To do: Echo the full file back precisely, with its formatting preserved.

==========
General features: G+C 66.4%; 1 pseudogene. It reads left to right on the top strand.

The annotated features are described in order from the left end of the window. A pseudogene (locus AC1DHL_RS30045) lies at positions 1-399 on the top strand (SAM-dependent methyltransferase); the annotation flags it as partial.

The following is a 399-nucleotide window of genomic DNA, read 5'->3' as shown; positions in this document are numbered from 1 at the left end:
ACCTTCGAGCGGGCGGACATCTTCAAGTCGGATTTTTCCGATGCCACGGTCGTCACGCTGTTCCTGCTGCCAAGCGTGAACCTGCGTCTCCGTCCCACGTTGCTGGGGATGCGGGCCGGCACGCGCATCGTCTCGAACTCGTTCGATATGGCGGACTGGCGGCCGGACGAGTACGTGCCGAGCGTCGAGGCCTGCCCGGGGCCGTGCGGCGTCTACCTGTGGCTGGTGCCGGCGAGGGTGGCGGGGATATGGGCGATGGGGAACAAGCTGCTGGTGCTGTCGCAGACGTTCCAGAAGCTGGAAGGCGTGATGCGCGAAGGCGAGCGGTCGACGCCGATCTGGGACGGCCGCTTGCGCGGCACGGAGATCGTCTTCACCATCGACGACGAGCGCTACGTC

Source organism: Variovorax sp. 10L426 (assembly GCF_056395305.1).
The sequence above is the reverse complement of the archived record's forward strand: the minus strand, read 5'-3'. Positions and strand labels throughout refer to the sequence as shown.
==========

General features: G+C 66.4%; 1 pseudogene. It reads left to right on the top strand.

The annotated features are described in order from the left end of the window. A pseudogene (locus AC1DHL_RS30045) lies at positions 1-399 on the top strand (SAM-dependent methyltransferase); the annotation flags it as partial.

The following is a 399-nucleotide window of genomic DNA, read 5'->3' as shown; positions in this document are numbered from 1 at the left end:
ACCTTCGAGCGGGCGGACATCTTCAAGTCGGATTTTTCCGATGCCACGGTCGTCACGCTGTTCCTGCTGCCAAGCGTGAACCTGCGTCTCCGTCCCACGTTGCTGGGGATGCGGGCCGGCACGCGCATCGTCTCGAACTCGTTCGATATGGCGGACTGGCGGCCGGACGAGTACGTGCCGAGCGTCGAGGCCTGCCCGGGGCCGTGCGGCGTCTACCTGTGGCTGGTGCCGGCGAGGGTGGCGGGGATATGGGCGATGGGGAACAAGCTGCTGGTGCTGTCGCAGACGTTCCAGAAGCTGGAAGGCGTGATGCGCGAAGGCGAGCGGTCGACGCCGATCTGGGACGGCCGCTTGCGCGGCACGGAGATCGTCTTCACCATCGACGACGAGCGCTACGTC

Source organism: Variovorax sp. 10L426 (assembly GCF_056395305.1).
The sequence above is the reverse complement of the archived record's forward strand: the minus strand, read 5'-3'. Positions and strand labels throughout refer to the sequence as shown.